THE GREAT CAMILLA
If this be magic, let it be an art
Lawful as eating.
-Shakespeare, The Winter’s Tale (V.iii.109-11)
The Great Camilla drifted out of her dream, sad not to have experienced the bliss of being neither here nor there a while longer. Even a mage like her needed a respite from all the shapechangings she was expected to perform.
At least she had discovered a universe in which magic was both a reality and a rarity, not just a bag of tricks. She took pleasure in astonishing audiences with her feats of transformation and displacement. Of course, if they knew beforehand that she was a true mage, not an illusionist, she would be feared instead of admired, perhaps even arrested. So the Great Camilla restricted her magic to simple yet amazing transformations like changing a goldfish into an angelfish or turning a scarf into a snake. She refrained from the bizarre. Once, she foolishly imbued a month- old infant with the ability to speak (“I will grow up to be a magician like the Great Camilla!” warbled the infant in its mother’s ear). The mother shrieked and dropped the infant, causing the babe to yell, “What the fuck?!”
“Simple ventriloquism,” explained the Great Camilla during an interrogation. “Anyone can learn to do it; it shouldn’t even qualify as an illusion, let alone sorcery.”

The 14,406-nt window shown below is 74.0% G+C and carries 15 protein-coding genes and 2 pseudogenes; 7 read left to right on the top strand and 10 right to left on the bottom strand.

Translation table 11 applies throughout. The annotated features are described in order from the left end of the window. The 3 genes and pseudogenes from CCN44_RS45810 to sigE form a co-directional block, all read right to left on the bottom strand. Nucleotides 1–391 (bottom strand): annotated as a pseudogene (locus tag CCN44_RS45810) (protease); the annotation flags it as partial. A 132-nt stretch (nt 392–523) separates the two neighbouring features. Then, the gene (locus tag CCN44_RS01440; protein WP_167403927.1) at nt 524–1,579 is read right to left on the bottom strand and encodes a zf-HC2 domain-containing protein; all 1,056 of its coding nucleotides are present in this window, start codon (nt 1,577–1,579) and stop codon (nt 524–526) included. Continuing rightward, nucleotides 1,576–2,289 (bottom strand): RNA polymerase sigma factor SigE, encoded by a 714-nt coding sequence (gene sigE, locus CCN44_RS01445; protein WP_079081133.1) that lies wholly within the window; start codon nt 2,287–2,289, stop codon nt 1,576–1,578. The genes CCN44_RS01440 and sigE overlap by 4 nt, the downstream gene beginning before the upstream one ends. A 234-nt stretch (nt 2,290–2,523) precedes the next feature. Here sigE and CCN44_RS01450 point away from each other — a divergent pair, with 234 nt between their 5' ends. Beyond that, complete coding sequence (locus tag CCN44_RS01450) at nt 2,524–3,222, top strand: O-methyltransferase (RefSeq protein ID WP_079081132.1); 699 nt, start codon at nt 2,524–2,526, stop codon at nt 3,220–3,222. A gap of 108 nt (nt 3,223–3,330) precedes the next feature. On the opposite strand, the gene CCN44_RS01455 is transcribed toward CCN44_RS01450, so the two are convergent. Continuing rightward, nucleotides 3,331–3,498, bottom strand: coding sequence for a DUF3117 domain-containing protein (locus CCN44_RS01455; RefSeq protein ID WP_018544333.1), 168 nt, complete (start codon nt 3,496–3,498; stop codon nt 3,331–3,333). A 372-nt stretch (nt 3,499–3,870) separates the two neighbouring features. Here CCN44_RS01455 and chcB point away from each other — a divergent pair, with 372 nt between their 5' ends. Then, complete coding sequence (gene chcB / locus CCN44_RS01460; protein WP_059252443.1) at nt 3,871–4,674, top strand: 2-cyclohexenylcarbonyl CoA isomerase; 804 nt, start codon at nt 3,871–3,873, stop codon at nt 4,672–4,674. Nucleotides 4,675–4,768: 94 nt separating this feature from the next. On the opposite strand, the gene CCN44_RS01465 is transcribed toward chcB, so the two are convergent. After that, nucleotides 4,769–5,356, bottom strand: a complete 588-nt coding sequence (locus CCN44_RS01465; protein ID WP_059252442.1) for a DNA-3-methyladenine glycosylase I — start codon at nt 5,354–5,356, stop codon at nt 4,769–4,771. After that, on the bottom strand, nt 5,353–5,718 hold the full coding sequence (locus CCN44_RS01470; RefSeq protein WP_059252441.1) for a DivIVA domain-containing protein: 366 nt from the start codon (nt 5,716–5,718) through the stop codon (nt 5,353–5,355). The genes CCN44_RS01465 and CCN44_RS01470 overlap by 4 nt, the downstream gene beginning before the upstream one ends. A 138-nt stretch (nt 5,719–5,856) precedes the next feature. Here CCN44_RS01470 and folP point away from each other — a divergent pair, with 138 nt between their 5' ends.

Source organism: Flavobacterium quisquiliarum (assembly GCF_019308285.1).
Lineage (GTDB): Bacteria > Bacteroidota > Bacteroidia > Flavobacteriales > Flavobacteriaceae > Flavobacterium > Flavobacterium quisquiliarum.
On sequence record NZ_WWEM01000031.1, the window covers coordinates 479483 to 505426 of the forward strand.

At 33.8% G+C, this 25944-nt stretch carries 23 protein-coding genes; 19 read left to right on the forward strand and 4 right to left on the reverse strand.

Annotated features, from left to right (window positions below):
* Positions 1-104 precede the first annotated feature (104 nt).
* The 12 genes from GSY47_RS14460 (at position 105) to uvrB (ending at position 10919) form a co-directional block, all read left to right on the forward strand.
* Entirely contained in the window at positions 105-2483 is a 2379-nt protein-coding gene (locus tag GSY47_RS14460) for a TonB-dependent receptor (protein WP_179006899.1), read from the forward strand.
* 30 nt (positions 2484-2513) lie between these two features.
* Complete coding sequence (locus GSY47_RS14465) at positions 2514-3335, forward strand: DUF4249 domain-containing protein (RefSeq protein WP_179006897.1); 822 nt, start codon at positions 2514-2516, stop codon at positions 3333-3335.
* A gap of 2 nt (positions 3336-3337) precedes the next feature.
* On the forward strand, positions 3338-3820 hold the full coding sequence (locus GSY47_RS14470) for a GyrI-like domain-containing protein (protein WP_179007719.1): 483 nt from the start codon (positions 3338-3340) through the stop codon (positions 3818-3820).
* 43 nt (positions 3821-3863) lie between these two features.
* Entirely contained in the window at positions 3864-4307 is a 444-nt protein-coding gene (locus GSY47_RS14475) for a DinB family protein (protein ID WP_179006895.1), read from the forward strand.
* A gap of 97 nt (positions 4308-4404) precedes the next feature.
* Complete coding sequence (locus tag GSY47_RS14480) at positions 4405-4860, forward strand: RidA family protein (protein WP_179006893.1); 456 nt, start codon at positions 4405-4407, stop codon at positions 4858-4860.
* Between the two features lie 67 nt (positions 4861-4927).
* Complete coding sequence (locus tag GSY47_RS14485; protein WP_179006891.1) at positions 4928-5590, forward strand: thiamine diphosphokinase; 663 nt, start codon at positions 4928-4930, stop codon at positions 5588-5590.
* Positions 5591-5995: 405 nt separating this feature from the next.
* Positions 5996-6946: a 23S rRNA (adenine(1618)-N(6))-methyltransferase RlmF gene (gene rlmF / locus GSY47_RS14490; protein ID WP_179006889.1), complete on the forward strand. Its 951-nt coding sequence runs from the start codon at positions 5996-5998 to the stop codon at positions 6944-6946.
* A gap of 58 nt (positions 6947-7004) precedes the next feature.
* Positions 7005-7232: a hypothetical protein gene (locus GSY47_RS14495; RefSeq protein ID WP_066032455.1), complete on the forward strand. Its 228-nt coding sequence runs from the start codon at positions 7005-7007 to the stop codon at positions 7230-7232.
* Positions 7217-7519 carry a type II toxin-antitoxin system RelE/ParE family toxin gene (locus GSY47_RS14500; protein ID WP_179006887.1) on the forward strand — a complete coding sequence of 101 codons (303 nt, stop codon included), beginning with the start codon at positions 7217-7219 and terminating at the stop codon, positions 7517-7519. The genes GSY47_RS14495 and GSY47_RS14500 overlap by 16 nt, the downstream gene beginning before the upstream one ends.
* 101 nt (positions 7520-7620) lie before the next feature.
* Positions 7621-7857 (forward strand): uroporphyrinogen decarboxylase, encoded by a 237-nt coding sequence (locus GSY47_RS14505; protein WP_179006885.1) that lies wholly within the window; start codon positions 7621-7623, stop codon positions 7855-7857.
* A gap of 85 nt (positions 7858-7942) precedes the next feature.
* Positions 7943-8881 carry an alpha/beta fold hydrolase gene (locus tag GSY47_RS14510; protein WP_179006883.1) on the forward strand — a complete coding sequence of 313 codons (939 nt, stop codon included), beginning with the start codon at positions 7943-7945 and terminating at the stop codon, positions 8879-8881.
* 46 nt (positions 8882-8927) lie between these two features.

“Except that my baby spoke those words in my ear,” the rattled mother insisted. “And I heard her holler, “’What the f-word’”
“So what do you propose to do?” Camilla asked the mother’s attorney, “have me arrested on suspicion of extreme ventriloquism?”
“We’d like you to tell us more about your, uhm, act.”
“You want to know how I perform my tricks, in other words. Would you have interrogated Harry Houdini on similar suspicions?”
“Never mind.” She had forgotten which universe she’d wound up in.
“Look, Camilla, you can make this a lot easier on yourself if you’ll just cooperate.”
And so the Great Camilla was compelled to use even more of her genuine magic to keep herself out of the slammer—not that a jail cell could have held her, not even in this dreary universe where Harry Houdini never existed. She snapped her fingers, and the judge, attorney and child’s mother turned into little plastic game toys.
If only . . .
If only she hadn’t tinkered with reality-shifting. But that was the price she had to pay for allowing her wizardry to overrule her judgment. The greatest feat of magic she could accomplish would be to re-materialize into Houdini’s universe, assuming she could find it again, a universe in which magicians were no more than illusionists (although Houdini had been more than an illusionist). There she would be admired rather than scorned or feared. She might even engage in some major reality transformations: she’d heard about the atrocities committed in that reality—atrocities she could disrupt if not prevent with her magic—and no one would ever accuse her of sorcery.
Fred White’s fiction has appeared in The Brooklyner, Burningword, Confrontation, and Other Voices. White lives near Sacramento, CA.